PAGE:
Patient allergies: SIMVASTATIN, DILTIAZEM, PIZZA, OXYCODONE… — Seen in the last admission note for one of my patients. What a tragedy! Everybody needs a little pizza sometimes…
This just happened to me when I tried to restart my patient’s shrieking IV pump after they bent their arm and occluded it.
RN: “Let me give you a piece of advice! You done gon’ touch a nurse’s pump on them and you gon’ get it! Thas real talk!”
Why, thank you ma’am. I only spent 2 years fixing shrieking pumps as a CNA, much to the delight of the 40 nurses I worked with and thousands of patients. That skill does not require nursing school and the NCLEX, nor am I going to kill your patient by hitting the restart button on a fluid that already was running that I myself ordered. Sheesh.
I think it’s surprising that until this week, I had never ever worked with a PA-C during my 8 months of clinical rotations. So naturally I was excited to FINALLY have one as a preceptor during some of my ED rotation.
The verdict? I’ve been moderately disappointed. I know one person does not represent all the PAs out there, and this preceptor is not a bad person or a bad provider. He just doesn’t go out of his way to teach me much. Important findings from the radiologist will come his way via telephone and he’ll keep me on the down low. There is not much discussion of the assessment and plan. I’ll be ready to see more patients, and they’ll be brought back but he won’t tell me and will go see them on his own. I have a hard time butting my way into his time and the other patients he’s seeing and asking for more, so usually if he seems busy I’ll be checking uptodate, only to see he’s started watching sports on the computer. So yes, the time to teach me does exist.
It’s hard because there are residents on the computer beside me who I know would be excellent teachers but they’re not my “assigned” preceptor and I don’t want to hurt anyone’s feelings.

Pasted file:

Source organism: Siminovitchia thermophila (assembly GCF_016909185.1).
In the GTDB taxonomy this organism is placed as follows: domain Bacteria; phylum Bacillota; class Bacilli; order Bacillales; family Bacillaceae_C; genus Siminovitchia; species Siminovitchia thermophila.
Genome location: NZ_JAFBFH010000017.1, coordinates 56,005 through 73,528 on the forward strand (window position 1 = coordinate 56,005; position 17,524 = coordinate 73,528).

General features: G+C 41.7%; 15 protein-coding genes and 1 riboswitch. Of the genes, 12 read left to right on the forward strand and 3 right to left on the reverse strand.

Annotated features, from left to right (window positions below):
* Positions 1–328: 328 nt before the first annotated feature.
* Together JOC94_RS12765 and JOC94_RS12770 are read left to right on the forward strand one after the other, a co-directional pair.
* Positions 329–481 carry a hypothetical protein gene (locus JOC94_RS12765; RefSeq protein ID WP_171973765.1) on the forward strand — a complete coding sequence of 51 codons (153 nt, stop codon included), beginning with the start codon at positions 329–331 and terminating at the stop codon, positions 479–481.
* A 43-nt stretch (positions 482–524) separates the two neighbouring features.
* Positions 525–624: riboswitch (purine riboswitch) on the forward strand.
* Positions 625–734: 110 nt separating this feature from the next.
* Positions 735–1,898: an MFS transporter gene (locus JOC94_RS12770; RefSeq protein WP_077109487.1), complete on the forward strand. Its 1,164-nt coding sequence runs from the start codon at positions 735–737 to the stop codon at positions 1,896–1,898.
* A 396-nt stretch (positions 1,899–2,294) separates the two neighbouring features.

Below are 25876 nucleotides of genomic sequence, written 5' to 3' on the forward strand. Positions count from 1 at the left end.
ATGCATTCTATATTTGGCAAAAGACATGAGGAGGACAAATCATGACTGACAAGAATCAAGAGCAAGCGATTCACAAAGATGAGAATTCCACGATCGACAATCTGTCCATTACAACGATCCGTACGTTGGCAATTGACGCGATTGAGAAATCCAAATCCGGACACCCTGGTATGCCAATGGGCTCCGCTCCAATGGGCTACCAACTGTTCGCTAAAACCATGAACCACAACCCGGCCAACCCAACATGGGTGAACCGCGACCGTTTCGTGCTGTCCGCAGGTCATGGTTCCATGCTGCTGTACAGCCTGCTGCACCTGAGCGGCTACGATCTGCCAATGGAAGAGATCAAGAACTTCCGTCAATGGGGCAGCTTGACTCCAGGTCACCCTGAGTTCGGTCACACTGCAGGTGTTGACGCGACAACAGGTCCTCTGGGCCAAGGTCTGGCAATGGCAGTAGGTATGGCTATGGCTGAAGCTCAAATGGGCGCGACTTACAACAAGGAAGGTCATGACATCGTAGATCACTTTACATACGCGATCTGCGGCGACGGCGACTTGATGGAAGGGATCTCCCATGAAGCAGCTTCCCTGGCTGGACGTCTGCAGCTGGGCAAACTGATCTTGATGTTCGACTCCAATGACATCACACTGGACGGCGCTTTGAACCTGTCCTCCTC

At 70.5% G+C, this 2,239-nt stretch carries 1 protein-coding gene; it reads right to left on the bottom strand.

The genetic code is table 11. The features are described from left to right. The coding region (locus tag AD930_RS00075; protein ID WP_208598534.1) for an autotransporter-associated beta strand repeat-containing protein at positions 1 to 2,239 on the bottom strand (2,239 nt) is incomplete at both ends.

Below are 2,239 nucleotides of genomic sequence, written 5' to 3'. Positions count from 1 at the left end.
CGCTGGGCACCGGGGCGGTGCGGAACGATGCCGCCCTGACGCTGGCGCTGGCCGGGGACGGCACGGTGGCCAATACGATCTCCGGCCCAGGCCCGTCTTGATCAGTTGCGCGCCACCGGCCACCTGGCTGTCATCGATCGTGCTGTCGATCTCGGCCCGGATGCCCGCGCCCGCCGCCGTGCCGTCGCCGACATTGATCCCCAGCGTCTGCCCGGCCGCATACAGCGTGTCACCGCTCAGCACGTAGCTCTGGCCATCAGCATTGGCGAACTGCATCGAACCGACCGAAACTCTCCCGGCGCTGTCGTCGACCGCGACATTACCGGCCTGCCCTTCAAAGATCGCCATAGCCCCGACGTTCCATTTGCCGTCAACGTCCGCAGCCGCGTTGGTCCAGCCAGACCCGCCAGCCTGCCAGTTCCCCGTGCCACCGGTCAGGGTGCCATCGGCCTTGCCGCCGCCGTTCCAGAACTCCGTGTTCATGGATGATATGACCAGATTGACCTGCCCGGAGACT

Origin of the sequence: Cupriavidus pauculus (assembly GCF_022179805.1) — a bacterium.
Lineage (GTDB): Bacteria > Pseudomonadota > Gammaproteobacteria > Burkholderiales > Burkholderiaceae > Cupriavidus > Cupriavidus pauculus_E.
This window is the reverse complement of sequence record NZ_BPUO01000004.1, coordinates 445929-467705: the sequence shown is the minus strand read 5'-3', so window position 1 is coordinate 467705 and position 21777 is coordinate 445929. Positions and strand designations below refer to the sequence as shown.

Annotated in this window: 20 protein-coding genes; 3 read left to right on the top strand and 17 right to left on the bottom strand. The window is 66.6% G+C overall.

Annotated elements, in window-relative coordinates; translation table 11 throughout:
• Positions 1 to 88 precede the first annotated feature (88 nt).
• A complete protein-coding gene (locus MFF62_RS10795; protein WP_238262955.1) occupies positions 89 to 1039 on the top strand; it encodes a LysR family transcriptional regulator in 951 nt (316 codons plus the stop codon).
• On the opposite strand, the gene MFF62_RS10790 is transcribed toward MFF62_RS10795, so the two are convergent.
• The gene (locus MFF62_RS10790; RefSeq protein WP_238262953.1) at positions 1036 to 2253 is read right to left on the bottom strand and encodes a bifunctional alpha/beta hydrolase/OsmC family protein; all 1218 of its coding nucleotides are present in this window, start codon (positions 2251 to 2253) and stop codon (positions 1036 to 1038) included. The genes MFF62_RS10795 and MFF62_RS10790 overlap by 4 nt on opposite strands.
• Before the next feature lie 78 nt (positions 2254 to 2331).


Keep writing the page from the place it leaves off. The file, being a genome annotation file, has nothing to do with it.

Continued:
I’m just ranting I guess, but I only have a few more precious months of rotations to learn, and let’s me honest, I feel DUMB AS HELL and I’m so tired of lukewarm preceptors who don’t want to teach… I’ve had a few at this point.
On a positive note, the most awesome nurse found me yesterday and declared that she had a Foley to insert, and would the student like to do it? YES PLEASE!
Today I was assigned to work with the nurses in the trauma resuscitation bays. The same place where the RT and I coded the guy the other day. My classmates had told me that the days they had spent there were pretty mellow so I wasn’t expecting anything too crazy. Yeah, I was wrong.
7:30am: We get a call that EMS is bringing in a man who had been acting strangely the past few days then went down and suddenly started seizing this morning.
7:35am: The man arrives. We’re told he only speaks Spanish, but that doesn’t really matter because his Glasgow coma scale is about 4. I get his chest electrodes on while the nurses get IVs in. His BP is 240/129. I check his glucose, which the machine can’t read because it’s > 600. The resident decides he needs a rapid sequence intubation. The nurses push propofol and Fentanyl and a bunch of other things I can’t remember. As soon as the tube is in he’s rushed to CT. The resident suspects he’s had a hemorrhagic stroke from hypertension.